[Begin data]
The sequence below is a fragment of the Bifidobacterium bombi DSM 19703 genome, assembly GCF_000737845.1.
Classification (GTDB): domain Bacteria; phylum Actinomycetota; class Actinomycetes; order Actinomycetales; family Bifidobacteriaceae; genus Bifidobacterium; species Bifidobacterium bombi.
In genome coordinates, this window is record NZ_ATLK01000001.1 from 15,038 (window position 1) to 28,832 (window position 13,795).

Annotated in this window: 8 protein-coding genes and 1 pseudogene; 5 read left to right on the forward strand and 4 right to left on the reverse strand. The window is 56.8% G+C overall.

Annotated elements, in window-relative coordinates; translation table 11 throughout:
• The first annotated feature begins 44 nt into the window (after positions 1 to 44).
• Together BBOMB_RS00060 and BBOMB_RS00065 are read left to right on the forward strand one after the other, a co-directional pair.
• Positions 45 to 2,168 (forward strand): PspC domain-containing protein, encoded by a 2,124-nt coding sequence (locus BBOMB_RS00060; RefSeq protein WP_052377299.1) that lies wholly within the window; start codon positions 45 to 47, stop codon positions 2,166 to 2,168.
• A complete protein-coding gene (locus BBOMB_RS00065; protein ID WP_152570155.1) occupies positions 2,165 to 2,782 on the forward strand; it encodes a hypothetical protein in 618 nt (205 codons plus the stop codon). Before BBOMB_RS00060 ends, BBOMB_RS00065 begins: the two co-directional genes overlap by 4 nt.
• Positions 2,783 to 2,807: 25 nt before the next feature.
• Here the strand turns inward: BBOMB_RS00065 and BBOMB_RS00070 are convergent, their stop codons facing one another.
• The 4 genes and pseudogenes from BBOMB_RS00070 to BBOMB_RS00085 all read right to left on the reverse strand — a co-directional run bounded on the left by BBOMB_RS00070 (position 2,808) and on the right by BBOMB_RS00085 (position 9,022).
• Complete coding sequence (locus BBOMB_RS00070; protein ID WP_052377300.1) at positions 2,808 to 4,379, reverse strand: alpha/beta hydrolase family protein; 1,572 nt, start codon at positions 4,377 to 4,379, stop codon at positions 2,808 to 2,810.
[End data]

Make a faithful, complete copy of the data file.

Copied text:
The sequence below is a fragment of the Bifidobacterium bombi DSM 19703 genome, assembly GCF_000737845.1.
Classification (GTDB): domain Bacteria; phylum Actinomycetota; class Actinomycetes; order Actinomycetales; family Bifidobacteriaceae; genus Bifidobacterium; species Bifidobacterium bombi.
In genome coordinates, this window is record NZ_ATLK01000001.1 from 15,038 (window position 1) to 28,832 (window position 13,795).

Annotated in this window: 8 protein-coding genes and 1 pseudogene; 5 read left to right on the forward strand and 4 right to left on the reverse strand. The window is 56.8% G+C overall.

Annotated elements, in window-relative coordinates; translation table 11 throughout:
• The first annotated feature begins 44 nt into the window (after positions 1 to 44).
• Together BBOMB_RS00060 and BBOMB_RS00065 are read left to right on the forward strand one after the other, a co-directional pair.
• Positions 45 to 2,168 (forward strand): PspC domain-containing protein, encoded by a 2,124-nt coding sequence (locus BBOMB_RS00060; RefSeq protein WP_052377299.1) that lies wholly within the window; start codon positions 45 to 47, stop codon positions 2,166 to 2,168.
• A complete protein-coding gene (locus BBOMB_RS00065; protein ID WP_152570155.1) occupies positions 2,165 to 2,782 on the forward strand; it encodes a hypothetical protein in 618 nt (205 codons plus the stop codon). Before BBOMB_RS00060 ends, BBOMB_RS00065 begins: the two co-directional genes overlap by 4 nt.
• Positions 2,783 to 2,807: 25 nt before the next feature.
• Here the strand turns inward: BBOMB_RS00065 and BBOMB_RS00070 are convergent, their stop codons facing one another.
• The 4 genes and pseudogenes from BBOMB_RS00070 to BBOMB_RS00085 all read right to left on the reverse strand — a co-directional run bounded on the left by BBOMB_RS00070 (position 2,808) and on the right by BBOMB_RS00085 (position 9,022).
• Complete coding sequence (locus BBOMB_RS00070; protein ID WP_052377300.1) at positions 2,808 to 4,379, reverse strand: alpha/beta hydrolase family protein; 1,572 nt, start codon at positions 4,377 to 4,379, stop codon at positions 2,808 to 2,810.